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Important This document may not represent best practices for current development, links to downloads and other resources may no longer be valid. Current recommended version can be found here.

VBA and Managed Code Extensions Compared

Microsoft Visual Basic for Applications (VBA) uses unmanaged code that is tightly integrated with Office applications. Managed code extensions in Microsoft Visual Studio 2005 Tools for the Microsoft Office System projects enable you to take advantage of the .NET Framework 2.0 and Visual Studio design tools.

Comparison

The following table provides a basic comparison between VBA and managed code extensions.

Visual Basic for Applications Managed Code Extensions

Uses code that is connected to and persisted with the document.

Code is stored separately from the document.

Works with the Office object models and Visual Basic for Applications APIs.

Works with the Office object models and the .NET Framework APIs.

Designed for macro recording and a simplified developer experience.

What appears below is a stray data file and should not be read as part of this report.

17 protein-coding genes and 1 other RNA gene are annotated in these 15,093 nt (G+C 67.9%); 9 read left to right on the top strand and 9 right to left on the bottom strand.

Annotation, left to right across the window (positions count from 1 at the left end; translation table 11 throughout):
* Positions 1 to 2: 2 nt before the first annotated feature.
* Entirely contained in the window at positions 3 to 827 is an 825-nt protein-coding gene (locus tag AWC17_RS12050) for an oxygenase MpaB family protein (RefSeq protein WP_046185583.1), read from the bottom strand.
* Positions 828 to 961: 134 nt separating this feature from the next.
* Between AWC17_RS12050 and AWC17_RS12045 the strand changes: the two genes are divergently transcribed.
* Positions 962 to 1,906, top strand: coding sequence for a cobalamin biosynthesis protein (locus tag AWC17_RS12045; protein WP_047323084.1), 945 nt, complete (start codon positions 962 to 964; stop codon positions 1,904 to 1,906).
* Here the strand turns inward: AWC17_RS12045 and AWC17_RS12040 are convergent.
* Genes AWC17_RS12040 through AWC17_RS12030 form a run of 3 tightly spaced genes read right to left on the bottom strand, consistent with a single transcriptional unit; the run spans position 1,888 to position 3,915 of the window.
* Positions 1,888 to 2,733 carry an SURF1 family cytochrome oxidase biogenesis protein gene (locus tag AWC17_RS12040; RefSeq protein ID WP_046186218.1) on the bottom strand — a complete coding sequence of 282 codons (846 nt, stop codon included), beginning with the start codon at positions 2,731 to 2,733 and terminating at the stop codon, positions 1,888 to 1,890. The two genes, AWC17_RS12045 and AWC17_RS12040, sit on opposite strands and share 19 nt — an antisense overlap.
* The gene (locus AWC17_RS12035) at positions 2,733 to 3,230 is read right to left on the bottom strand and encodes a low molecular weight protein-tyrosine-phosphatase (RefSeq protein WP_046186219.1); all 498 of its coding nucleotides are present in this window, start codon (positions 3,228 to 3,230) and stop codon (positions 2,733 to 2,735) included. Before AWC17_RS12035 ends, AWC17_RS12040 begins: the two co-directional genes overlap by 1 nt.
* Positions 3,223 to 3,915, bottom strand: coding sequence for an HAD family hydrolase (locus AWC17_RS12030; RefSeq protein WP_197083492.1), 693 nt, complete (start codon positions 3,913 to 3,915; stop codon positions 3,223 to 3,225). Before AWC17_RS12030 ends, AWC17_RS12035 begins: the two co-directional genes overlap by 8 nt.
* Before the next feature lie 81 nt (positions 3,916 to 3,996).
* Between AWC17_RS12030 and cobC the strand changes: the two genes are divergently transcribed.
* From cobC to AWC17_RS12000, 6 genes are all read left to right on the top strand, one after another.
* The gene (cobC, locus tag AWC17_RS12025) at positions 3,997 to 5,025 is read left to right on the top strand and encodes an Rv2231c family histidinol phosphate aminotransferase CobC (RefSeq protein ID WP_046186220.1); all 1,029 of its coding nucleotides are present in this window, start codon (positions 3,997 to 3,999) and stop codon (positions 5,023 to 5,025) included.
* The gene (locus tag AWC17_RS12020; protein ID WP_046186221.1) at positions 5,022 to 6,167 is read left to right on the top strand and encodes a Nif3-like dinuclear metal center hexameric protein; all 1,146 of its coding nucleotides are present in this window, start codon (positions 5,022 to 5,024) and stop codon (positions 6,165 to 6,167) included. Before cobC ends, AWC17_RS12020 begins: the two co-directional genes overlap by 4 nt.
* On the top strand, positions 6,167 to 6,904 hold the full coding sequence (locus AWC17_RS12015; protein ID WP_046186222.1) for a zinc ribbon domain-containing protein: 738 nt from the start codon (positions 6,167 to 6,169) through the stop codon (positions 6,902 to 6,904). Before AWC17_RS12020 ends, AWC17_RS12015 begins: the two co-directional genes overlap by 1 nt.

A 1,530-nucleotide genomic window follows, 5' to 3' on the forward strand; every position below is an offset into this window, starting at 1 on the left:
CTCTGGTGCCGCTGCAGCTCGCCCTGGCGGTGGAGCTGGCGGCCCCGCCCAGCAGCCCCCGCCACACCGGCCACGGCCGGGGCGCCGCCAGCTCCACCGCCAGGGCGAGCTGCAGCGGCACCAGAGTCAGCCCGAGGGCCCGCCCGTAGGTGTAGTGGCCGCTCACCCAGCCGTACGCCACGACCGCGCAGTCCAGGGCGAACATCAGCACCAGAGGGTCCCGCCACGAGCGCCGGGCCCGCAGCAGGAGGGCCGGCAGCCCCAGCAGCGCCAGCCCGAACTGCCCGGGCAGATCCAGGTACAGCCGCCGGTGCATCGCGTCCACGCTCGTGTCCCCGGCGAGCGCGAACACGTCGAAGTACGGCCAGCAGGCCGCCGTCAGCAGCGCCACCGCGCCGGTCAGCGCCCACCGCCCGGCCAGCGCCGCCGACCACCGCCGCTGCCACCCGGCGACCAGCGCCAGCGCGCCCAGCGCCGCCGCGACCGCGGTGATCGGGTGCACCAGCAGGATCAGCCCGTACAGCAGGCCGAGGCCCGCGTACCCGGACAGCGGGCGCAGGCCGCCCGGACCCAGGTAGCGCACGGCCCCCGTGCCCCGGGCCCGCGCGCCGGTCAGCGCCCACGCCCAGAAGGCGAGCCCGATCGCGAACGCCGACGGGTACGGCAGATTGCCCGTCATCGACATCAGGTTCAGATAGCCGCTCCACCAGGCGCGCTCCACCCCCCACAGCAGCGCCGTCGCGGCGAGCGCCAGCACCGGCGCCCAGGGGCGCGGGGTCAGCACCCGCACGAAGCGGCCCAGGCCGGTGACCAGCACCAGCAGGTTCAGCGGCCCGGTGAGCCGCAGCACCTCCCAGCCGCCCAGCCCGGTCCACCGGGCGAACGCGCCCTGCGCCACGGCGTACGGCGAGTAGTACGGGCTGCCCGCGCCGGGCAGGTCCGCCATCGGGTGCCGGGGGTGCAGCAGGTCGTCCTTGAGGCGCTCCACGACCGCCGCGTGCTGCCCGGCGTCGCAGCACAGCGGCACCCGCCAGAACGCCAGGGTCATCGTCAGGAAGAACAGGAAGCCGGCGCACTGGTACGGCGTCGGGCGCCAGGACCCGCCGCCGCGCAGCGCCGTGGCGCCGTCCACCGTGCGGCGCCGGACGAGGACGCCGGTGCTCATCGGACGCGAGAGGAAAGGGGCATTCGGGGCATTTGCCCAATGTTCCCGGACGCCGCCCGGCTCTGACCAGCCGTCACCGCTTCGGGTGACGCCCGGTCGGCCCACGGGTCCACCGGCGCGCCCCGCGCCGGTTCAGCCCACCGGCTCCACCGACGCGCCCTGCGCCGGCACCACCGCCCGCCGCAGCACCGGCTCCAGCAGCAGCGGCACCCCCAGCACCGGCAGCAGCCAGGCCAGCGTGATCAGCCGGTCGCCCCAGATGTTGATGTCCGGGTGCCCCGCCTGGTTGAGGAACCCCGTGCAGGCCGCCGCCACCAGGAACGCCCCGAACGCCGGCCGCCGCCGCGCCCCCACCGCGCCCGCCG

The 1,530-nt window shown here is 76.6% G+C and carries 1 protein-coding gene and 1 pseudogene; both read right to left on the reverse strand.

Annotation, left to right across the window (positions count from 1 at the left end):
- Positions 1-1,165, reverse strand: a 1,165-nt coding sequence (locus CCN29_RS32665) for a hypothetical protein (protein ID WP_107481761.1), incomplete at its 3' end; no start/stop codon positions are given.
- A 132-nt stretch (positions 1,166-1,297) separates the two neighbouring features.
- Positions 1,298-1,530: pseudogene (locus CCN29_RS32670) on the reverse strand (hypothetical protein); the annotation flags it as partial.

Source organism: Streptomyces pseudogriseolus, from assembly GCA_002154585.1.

Designed for security, easier code maintenance, and the ability to use the full Visual Studio integrated development environment (IDE).

Works well for solutions that benefit from a very tight integration with Office applications (IDE, menus, toolbar buttons, and so on).

Works well for solutions based on Word documents and Excel workbooks, where the full resources of Visual Studio and the .NET Framework can be used.

Has limitations for the enterprise, especially in the areas of security and deployment.

Designed for use in the enterprise.

Some things are still easier to do quickly using VBA. Specifically, you might want to continue using VBA for:

  • Custom worksheet functions.

  • Macro recording.

See Also

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